And has the added feature of a micrometer; where it can be dialed-in repeatedly for different loads. If you’re tired of playing around with that finicky old slide bolt trying to adjust proper flow, simply dial your load in with this little marvel and record its repeatable setting number. They’re available from UniqueTek for $104.99.
Another item from UniqueTek is the Time-Out™ case cleaner timer. It’s one of those must haves. Years ago I would either make certain I was nearby when I tumbled my brass or I just didn’t care how long it took. There was a time when I’d turn the tumbler on when I left for work in the morning, and then turned it off after returning in the evening. Granted, that’s not a smart habit to get into.
Timers you might purchase at Home Depot or Lowes are generally not designed for use with tumblers. Their primary purpose is to manage incandescent lighting for the most part. The Time-Out was specifically designed for use with motors and has two separate three prong outlets.
One simply sets the run time and forgets about it. At $29.99 its a bargain.
Over the years I’ve used all kinds of shooting glasses. And I’m certain you have too. But most of the ones I’ve employed in the past were cheap polycarbonates things.
Though currently discontinued, years ago I used to have a pair of Zeiss SCOPZ shooing glasses.  I just loved those things, they were The Shit back in the day. Unfortunately all things have a lifespan and this one’s no longer in production

So, about three years ago I laboriously searched for real shooting glasses. And they needed to do a few things other than just provide protection.
The first item was the lenses needed to be a large enough; I have a tendency to tilt my head down while shooting and smaller lenses forced me to look through the bridge.
My second consideration was the need to be able to get the darn things with prescription lenses. I’m older and my vision isn’t what it used to be. Not having corrective lenses was a deal breaker.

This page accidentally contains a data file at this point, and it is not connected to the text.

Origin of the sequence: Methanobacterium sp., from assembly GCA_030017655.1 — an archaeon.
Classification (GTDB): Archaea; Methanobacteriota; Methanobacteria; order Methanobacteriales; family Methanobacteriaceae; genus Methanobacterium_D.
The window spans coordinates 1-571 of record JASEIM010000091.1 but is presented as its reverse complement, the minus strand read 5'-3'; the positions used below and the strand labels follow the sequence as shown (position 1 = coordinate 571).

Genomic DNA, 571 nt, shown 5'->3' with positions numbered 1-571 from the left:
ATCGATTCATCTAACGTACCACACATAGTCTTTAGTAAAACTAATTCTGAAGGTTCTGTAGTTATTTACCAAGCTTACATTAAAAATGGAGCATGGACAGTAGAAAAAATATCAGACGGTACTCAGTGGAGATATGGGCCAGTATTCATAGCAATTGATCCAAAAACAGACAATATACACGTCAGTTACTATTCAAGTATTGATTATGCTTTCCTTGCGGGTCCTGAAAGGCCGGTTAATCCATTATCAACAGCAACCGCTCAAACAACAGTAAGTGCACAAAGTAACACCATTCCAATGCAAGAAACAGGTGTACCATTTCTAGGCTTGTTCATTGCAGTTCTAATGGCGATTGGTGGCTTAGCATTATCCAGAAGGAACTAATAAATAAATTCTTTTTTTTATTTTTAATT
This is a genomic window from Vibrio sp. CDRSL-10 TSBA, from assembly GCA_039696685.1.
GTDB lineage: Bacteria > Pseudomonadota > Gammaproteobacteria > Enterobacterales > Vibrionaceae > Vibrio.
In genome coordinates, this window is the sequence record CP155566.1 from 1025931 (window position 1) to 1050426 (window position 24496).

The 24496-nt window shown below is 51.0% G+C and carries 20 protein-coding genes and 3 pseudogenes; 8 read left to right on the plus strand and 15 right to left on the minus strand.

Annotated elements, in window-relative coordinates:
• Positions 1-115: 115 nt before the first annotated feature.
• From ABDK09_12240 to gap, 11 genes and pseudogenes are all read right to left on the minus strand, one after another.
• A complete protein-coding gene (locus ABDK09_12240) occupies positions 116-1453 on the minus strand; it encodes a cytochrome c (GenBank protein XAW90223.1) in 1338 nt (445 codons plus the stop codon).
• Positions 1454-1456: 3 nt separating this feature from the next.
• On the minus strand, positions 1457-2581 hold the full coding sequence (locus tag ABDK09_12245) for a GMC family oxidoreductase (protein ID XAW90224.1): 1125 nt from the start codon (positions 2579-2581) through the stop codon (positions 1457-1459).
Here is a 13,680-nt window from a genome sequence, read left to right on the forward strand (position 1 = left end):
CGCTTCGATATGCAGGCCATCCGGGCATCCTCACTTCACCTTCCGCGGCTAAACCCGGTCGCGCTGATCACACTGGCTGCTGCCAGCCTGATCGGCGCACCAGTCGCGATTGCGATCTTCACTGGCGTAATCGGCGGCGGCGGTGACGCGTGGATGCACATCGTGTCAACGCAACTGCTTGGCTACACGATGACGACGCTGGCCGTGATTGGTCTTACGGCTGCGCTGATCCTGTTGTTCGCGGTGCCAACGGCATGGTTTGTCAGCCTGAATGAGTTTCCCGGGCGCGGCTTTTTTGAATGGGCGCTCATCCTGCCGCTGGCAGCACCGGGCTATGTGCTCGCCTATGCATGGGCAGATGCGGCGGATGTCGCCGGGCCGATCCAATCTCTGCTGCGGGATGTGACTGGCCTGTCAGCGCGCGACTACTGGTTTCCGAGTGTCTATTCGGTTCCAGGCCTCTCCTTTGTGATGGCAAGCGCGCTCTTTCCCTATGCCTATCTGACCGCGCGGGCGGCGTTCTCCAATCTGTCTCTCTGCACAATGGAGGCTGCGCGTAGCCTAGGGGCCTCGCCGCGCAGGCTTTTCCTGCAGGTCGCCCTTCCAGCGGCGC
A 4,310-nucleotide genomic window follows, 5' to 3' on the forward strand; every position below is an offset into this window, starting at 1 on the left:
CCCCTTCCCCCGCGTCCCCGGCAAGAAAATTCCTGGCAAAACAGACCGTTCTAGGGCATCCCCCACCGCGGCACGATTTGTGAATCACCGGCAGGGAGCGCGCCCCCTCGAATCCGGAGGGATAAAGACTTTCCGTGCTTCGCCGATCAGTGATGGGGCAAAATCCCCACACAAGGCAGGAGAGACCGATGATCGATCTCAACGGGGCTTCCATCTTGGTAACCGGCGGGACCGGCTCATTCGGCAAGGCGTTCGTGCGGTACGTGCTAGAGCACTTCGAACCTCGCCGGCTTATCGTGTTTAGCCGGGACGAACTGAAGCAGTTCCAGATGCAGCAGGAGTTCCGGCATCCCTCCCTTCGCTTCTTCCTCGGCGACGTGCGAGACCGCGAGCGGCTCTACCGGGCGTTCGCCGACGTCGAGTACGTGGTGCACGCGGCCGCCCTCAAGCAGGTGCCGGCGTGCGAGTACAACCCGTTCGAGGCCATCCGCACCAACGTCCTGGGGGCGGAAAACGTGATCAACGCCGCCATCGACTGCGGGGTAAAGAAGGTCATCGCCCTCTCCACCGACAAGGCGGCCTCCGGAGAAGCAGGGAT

And the last item of attention was they needed to be extremely durable.
I eventually acquired a pair of Randolph Engineering’s Ranger Edge shooting glasses. They fit the bill for all my requirements and they have a lifetime warranty.

I lug these things around in my pistol box. Since they have a quick removal lens system, I use clear lenses for indoor matches and then switch to light purple ones for outdoor events. And the nose bridge has a handy click adjustment for height. Frames cost $170.00 with the additional cost of lenses at $35.00 per pair.

As the holidays approach, remember, your spouse or girlfriend for the most part doesn’t have a clue what we need. To them our sport is an easily misunderstood pastime. Granted, what we do is both rare and difficult. So, they might need a little hint where to go. I’m certain they’d be thrilled to give a gift that was considered thoughtful and had unique meaning.

Just give them a gentle nudge in the right direction. Shrugging your shoulders or saying, “I don’t need anything” isn’t being respectful of their feelings.

Disclaimer: I have had no contact direct or indirect, nor have I received any compensation from the manufacturers or suppliers for the above items.  

Wednesday, November 19, 2014

Repost: When to Release